Saturday, November 3, 2012

Holler, shout, kick, scream, and bite

Life with foster children can be incredibly challenging. I am sure I could write a lot about the wonderful times, I think people want to know about the tough stuff too.

I have had many a toddler (or 7 year old with toddler-like behavior) in my home. Having ran an in-home child are for nearly 8 years before embarking in foster care, I have seen a lot. The kids in child are varied from family to family as to what was an acceptable way to demonstrate anger, sadness and frustration, most choices were tolerable for me and my family.

Foster kids on the other hand, have had an even more varied and unstable home life leading them to some pretty ugly places when they have those same feelings. We have had some incredibly talented screamers, whose superpowers allow them to scream incredibly loud and high pitched and sound like someone is trying to murder them for periods of time up to 5 hours. It is ear shattering. It is patience testing. At times, it's unbearable.

We have our own way to deal with it, acceptable to some, perhaps not to others. Children are allowed to scream as long and as loud as they want, only they must do it in their bedroom with the door shut, or weather permitting the may go outside and hoot and holler in the pasture. The choice of location is not theirs, the duration of the tantrum is. I believe this takes away the power they are trying to gain over the poor people forced to hear and witness the tantrum. If it doesn't bother us, it loses leverage.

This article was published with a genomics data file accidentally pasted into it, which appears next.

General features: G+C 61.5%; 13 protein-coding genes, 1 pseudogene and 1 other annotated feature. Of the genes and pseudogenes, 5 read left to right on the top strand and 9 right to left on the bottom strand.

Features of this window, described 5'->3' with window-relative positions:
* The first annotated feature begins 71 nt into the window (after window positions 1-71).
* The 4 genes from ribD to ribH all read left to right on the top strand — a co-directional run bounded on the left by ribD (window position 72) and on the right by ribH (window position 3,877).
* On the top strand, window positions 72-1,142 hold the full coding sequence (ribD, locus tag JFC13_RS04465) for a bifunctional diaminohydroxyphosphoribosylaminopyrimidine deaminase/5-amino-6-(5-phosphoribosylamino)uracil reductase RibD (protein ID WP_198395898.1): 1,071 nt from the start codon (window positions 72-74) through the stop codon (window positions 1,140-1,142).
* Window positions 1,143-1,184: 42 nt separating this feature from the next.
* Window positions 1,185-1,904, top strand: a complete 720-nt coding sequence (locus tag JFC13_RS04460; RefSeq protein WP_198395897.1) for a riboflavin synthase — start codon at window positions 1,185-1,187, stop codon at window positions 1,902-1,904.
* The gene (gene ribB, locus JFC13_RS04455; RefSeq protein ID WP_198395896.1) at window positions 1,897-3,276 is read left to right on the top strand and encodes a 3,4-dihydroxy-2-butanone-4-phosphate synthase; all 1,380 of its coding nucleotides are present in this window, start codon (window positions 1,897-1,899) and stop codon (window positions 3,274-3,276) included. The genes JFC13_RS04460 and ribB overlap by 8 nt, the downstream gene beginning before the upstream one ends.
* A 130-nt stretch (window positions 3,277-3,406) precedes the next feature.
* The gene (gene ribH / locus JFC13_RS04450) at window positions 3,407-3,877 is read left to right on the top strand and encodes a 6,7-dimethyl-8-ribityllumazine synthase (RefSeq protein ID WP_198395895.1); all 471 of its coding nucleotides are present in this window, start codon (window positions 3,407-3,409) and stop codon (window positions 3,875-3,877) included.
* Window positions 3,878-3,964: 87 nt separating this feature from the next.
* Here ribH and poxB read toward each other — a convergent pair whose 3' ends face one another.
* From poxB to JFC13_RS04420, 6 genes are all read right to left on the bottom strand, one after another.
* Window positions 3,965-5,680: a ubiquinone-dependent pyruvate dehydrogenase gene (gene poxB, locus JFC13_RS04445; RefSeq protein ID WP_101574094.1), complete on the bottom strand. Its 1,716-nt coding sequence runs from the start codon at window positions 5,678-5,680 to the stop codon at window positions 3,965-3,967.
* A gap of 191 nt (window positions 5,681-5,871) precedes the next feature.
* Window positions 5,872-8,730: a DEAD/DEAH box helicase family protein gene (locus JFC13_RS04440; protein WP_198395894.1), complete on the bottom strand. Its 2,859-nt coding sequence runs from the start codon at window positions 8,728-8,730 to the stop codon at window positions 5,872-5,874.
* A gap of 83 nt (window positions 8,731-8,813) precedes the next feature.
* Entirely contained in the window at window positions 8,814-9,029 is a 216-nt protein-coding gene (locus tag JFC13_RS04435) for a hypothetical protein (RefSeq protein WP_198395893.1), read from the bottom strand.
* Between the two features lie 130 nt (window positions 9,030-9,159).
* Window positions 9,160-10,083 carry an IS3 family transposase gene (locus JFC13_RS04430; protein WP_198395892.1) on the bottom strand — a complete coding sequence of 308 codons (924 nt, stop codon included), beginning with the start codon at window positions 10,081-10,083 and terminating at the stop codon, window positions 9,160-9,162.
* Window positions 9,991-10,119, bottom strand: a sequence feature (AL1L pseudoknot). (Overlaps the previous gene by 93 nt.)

Then there are the biters. Biting is nasty and mean. Biting is incredibly personal. Biting is dangerous, especially if the skin is broken, and often times it is. Mouths are full of germs that can cause infection in the poor human being bitten. Biting is simply not tolerated. A child who bites is put in a time out chair and instructed to keep their hands over their mouth, because their mouth was mean and bit. First though the child who was bitten is cuddled and loved on with a lot of " I am so sorry so-and-so bite you. His mouth was mean. Are you ok? Do you want ice for your boo boo?" You get the idea. Very little time is spent with the biter. "You sir, need to put your hands on your mouth and sit in time-out. We bite food, not people." Is this effective? Sometimes. It usually is to some degree. It makes the biter aware that he or she will not get what they want by biting and intact will win attention for the child they have chosen to bite..... If the child is old enough, he will be able to make retribution for biting by spending at least 30 minutes playing with the child they bit, whatever that bitten child wants to play.

I AM OPEN TO SUGGESTION ON THIS ONE. :0)


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